The UK should help reform the G8 before it is too late

Lawrence MacDonald at the Center for Global Development says we should scrap the G8

Once again the G8 has come up tragically short on climate change and a host of urgent problems affecting poor people in developing countries.

Meanwhile, over at Project Syndicate, Jim O’Neill says the G7 and G8 should be reformed by reducing European voice:

For example, why is there an international economic organization such as the G-7 without China, which is poised to overtake Germany as the world’s third largest economy and since 2000 has contributed almost as much to global economic activity as the entire euro zone? Most global economic issues today cannot be solved without policy steps in China. Indeed, how can the G-7 have the audacity to make repeated public comments about the currency of an outside country and hope for a positive response? It is almost farcical.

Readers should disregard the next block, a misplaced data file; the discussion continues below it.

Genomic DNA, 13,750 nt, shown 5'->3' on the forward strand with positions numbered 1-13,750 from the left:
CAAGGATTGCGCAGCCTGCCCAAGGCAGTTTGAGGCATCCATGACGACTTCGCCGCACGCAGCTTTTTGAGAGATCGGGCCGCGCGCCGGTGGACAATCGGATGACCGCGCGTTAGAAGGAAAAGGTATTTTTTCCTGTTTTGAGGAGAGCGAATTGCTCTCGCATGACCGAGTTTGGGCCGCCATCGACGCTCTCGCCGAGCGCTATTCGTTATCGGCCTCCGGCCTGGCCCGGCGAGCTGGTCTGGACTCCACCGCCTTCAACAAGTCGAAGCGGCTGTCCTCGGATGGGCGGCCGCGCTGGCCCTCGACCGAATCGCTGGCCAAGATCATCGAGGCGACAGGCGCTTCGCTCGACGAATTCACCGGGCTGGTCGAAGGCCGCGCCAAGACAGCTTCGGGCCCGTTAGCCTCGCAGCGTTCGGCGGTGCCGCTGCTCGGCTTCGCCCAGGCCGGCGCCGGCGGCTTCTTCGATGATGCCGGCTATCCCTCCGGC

Meanwhile, France, Germany, and Italy are all in the G-7, even though they share the same monetary policy and currency. It would be better if the ECB and the EU finance ministers adopted a common position ahead of G-7 meetings, then allowed their joint view to be represented by a single Council representative and the ECB’s president. Because ministers meet before each G-7 meeting, this would be an easy procedure to introduce.

I think it is unlikely that the failure of the G8 to make sufficient progress on key questions such as climate change, Africa and food prices is because the European voice was too strong; the problem seems to be that the US, Japan, Russia and Canada are in denial about what is needed.

But the call for reform of the G8 is right, and it is an issue that the UK should be particularly focused on. The UK is likely to see its authority at the top tables of international diplomacy decline over time: institutions like the G7 and the Security Council will either be reformed to reflect the changing balance of global power, which means our voice will be reduced, or they will be more and more marginalized (we are already seeing this happen) and replaced by new, more relevant institutions .

Our interest now is seeing to it that new institutions are developed that protect the interests of the less powerful and smaller countries, which we are gradually becoming. If we do not invest in those reforms while we have influence, we will regret it later when we no longer have the opportunity to shape the new order.

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